The whist party soon afterwards breaking up, the players
gathered round the other table and Mr. Collins took his station
between his cousin Elizabeth and Mrs. Phillips. The usual
inquiries as to his success was made by the latter. It had not
been very great; he had lost every point; but when Mrs. Phillips
began to express her concern thereupon, he assured her with
much earnest gravity that it was not of the least importance, that
he considered the money as a mere trifle, and begged that she
would not make herself uneasy.
"I know very well, madam," said he, "that when persons sit down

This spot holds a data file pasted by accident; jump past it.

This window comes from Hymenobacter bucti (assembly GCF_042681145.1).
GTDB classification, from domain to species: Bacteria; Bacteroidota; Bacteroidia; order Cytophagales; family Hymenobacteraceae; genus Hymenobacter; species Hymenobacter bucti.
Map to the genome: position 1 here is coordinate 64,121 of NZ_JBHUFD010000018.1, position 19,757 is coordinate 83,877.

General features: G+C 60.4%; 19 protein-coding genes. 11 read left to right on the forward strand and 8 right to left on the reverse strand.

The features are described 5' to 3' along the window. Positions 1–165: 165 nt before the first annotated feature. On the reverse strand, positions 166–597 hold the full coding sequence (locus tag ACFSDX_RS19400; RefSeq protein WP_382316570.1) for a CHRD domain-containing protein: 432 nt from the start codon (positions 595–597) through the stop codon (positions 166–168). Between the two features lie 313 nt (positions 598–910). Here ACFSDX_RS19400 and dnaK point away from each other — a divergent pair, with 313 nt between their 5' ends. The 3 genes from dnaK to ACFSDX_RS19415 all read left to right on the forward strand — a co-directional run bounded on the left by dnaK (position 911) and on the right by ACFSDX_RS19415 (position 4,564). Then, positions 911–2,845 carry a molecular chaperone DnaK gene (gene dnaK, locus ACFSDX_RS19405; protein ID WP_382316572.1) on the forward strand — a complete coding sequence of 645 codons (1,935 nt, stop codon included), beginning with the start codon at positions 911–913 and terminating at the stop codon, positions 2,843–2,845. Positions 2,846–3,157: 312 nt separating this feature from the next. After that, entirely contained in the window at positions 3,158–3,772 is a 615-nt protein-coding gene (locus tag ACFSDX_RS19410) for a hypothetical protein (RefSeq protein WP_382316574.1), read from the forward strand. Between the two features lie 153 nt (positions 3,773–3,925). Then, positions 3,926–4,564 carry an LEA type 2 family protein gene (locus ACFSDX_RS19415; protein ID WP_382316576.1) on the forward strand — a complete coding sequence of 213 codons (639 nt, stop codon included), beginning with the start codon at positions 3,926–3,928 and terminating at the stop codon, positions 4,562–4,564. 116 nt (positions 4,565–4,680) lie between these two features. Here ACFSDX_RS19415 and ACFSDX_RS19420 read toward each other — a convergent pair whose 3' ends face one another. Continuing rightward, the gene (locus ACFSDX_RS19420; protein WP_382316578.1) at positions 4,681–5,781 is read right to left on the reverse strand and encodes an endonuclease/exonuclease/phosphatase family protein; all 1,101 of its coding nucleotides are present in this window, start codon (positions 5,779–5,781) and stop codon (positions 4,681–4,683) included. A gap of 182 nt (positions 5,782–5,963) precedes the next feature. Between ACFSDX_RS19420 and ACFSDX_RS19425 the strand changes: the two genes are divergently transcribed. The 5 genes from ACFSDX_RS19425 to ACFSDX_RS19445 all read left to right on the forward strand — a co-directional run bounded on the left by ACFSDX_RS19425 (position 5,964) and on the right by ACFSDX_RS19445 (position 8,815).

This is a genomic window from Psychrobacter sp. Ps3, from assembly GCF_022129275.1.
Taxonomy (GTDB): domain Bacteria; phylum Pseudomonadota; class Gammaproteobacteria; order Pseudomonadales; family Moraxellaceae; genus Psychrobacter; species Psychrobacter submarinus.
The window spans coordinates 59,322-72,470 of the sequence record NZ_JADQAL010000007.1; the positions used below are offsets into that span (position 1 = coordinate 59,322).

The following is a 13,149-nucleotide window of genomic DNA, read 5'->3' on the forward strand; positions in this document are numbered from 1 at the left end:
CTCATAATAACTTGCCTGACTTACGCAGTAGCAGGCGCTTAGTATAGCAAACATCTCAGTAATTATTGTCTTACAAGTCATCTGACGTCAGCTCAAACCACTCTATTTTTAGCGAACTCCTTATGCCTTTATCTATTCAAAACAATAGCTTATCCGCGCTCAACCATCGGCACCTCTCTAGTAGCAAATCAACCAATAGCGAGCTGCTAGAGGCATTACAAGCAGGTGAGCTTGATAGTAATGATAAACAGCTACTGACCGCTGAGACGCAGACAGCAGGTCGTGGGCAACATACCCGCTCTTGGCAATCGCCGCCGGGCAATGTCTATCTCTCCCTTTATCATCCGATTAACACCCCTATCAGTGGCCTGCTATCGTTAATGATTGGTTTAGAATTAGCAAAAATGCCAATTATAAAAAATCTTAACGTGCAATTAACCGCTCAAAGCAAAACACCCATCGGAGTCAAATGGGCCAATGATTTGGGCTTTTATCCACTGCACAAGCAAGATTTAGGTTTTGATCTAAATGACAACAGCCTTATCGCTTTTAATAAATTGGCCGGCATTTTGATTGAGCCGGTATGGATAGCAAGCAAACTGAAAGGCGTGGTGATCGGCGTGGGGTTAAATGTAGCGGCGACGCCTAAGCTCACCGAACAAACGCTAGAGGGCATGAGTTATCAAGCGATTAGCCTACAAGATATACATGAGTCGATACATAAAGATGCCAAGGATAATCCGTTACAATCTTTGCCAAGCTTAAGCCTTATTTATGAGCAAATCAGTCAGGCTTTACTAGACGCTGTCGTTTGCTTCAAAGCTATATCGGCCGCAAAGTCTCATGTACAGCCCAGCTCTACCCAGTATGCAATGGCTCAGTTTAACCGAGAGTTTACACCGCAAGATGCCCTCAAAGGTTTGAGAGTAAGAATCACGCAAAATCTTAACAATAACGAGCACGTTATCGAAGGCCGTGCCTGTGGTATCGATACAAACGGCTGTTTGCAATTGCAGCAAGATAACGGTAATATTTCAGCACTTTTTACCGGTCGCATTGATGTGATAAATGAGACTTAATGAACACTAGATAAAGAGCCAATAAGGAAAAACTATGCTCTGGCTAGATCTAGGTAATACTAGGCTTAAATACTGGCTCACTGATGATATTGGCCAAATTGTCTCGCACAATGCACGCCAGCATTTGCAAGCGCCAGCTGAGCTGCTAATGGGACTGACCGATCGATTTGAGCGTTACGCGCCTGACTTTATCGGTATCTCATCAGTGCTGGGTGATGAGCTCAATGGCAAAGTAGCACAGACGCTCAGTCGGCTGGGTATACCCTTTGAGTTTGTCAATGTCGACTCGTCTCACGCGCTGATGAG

to a card-table, they must take their chances of these things, and
happily I am not in such circumstances as to make five shillings
any object. There are undoubtedly many who could not say the
same, but thanks to Lady Catherine de Bourgh, I am removed
far beyond the necessity of regarding little matters."
Mr. Wickham's attention was caught; and after observing Mr.
Collins for a few moments, he asked Elizabeth in a low voice
whether her relation was very intimately acquainted with the
family of de Bourgh.